Risk: Simple as ONN, OFF

NEW YORK ( TheStreet) -- There have been several themes of product development in the ETF industry in the last couple of years including funds that offer hedge fund-like exposure as a means of trying to offer portfolio protection. Along these lines there have been many products targeting some aspect of going long or short volatility to allow for hedging or speculation.

The latest products in this space are the UBS ETRACS Fisher-Gartman Risk On ETN ( ONN) and the ETRACS Fisher-Gartman Risk Off ETN ( OFF). The names Fisher and Gartman are for the designers of the indices underlying the funds, Mark Fisher and Dennis Gartman. As the funds' names imply, ONN is structured to do well during so called "risk on" trading environments and OFF is structured to do well during so called "risk off" environments. Many market participants will be aware that the recent volatility in the markets has been bifurcated into risk-on when the market is going up and the most volatile assets outperform and risk-off where the most volatile assets get hit hard as capital flees to investments perceived to be safer. The funds will each have 35 positions and charge a 1.15% expense ratio.

The two funds are essentially mirror images of each other. For example ONN will target a short position in 10-year U.S. T-Note CBOT Listed Futures of 16% while OFF will go long 10-year U.S. T-Note CBOT Listed Futures with a target weight of 16%. ONN will be long commodities like crude oil, various equity ETFs like Market Vectors Russia ETF ( RSX) and currencies like the Australian dollar and of course OFF will be short these types of exposures in corresponding percentages. OFF will be long things like Japanese yen, Swiss franc and certain sovereign bonds. ONN will be short these "safer" holdings.

Bigger Picture

Zooming out a little, the various funds in this space that have come out over the years have been effective for the most part but also frustrating for investors. They've been effective in that they typically do what they are designed to do. The frustration comes in when investors don't fully understand the specific objective.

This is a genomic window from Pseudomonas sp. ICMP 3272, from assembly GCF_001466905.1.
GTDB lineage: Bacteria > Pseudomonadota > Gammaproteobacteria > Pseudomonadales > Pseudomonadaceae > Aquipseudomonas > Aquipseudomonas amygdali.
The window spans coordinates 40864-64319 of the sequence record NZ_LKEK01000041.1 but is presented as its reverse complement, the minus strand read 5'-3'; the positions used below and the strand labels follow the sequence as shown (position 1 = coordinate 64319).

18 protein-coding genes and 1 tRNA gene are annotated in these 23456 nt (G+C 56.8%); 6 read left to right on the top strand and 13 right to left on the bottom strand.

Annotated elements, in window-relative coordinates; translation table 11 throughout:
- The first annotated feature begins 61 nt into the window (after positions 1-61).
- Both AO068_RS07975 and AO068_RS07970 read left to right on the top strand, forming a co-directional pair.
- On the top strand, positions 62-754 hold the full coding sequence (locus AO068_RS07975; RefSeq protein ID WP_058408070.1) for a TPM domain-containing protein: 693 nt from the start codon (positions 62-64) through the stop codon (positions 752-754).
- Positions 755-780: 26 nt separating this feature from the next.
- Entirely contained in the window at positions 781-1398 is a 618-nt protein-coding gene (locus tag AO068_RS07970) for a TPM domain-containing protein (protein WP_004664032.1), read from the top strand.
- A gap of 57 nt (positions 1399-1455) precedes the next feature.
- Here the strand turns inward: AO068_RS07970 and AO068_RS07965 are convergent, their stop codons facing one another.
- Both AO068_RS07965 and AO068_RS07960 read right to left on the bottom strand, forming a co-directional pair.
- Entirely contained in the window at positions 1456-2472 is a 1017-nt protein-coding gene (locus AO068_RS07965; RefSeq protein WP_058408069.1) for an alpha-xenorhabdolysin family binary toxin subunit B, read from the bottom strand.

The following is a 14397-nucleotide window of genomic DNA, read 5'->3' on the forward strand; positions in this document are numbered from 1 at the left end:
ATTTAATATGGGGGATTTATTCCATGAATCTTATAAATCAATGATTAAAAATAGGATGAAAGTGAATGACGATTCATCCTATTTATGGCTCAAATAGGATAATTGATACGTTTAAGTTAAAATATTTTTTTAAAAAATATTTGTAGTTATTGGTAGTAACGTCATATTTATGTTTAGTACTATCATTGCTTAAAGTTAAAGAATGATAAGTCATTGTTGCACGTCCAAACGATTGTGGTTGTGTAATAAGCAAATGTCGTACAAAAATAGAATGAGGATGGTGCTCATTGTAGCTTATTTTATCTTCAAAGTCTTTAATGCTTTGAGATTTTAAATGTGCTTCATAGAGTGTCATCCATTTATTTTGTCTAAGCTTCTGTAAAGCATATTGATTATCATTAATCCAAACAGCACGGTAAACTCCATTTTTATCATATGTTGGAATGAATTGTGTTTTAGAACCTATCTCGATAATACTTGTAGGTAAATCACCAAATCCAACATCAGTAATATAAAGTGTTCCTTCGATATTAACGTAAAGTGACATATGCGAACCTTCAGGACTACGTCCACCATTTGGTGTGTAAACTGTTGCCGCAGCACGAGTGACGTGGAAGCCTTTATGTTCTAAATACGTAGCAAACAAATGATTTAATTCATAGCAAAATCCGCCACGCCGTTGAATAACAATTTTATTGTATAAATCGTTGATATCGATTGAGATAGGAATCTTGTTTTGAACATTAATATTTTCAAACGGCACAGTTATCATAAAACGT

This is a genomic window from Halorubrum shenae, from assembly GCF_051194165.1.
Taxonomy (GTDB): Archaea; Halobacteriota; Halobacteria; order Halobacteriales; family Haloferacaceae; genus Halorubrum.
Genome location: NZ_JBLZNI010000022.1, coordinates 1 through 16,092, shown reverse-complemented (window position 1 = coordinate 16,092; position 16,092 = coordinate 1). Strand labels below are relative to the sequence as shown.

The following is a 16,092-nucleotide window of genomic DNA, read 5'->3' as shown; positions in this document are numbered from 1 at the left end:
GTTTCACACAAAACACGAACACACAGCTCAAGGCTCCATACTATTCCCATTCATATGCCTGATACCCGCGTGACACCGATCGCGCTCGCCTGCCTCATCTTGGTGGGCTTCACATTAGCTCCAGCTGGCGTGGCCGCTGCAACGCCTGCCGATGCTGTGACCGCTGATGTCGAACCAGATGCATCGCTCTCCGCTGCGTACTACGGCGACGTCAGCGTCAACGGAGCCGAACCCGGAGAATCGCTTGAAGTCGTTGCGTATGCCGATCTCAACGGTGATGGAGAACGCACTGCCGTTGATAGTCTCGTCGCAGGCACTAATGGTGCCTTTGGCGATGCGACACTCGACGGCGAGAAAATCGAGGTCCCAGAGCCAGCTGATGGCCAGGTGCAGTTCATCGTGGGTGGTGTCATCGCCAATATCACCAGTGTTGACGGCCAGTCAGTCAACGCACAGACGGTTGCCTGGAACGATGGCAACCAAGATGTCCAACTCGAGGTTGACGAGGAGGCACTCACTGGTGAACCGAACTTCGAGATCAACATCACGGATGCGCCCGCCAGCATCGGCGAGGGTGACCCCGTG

An example of this can be seen comparing the S&P 500 Volatility Index ( VIX), known by its VIX ticker symbol and the iPath S&P 500 VIX Short Term Futures ETN ( VXX). VIX is the spot index and VXX targets futures contracts on the underlying spot that expire in three months and there is a huge difference between the price action of the two. Year to date VIX is up 50% while VXX is only up 8.5%. VXX does what is supposed to but anyone not taking the time to fully understand what is intended has been disappointed.

The methodology underpinning ONN and OFF is the result of years of experience in constructing the various long and short exposures. However to be successful, these funds expect things that have worked in the past will continue to work in the future. This might be a good bet, but it might not be.

For example OFF has a 12% long position in 30-year German bund futures. Bund yields are about as low as U.S. yields. Further deterioration in the eurozone, depending on the particulars, could cause a meaningful back up in rates that would cause bund futures to drop in price, all of which could be occurring when investors need the protection that OFF strives to offer. OFF is also long 12% in Japanese yen but with a 220% debt-to-GDP ratio in Japan it is reasonable to question how much longer the yen will be a safe haven. OFF's short position in various energy products could also hurt the fund during the "wrong" type of general market decline.

It is also worth mentioning that ETNs are unsecured debt obligations of the issuer, UBS in this case. A failure at UBS would mean a failure of these two notes.

Both ONN and OFF could very well turn out to deliver as investors would hope but it makes sense to let these funds show how they react to various market environments before buying.
At the time of publication, Nusbaum had no positions in any of the products mentioned, although positions may change at any time.

Roger Nusbaum is a portfolio manager with Your Source Financial of Phoenix, and the author of Random Roger's Big Picture Blog. Under no circumstances does the information in this column represent a recommendation to buy or sell stocks. Nusbaum appreciates your feedback; click here to send him an email.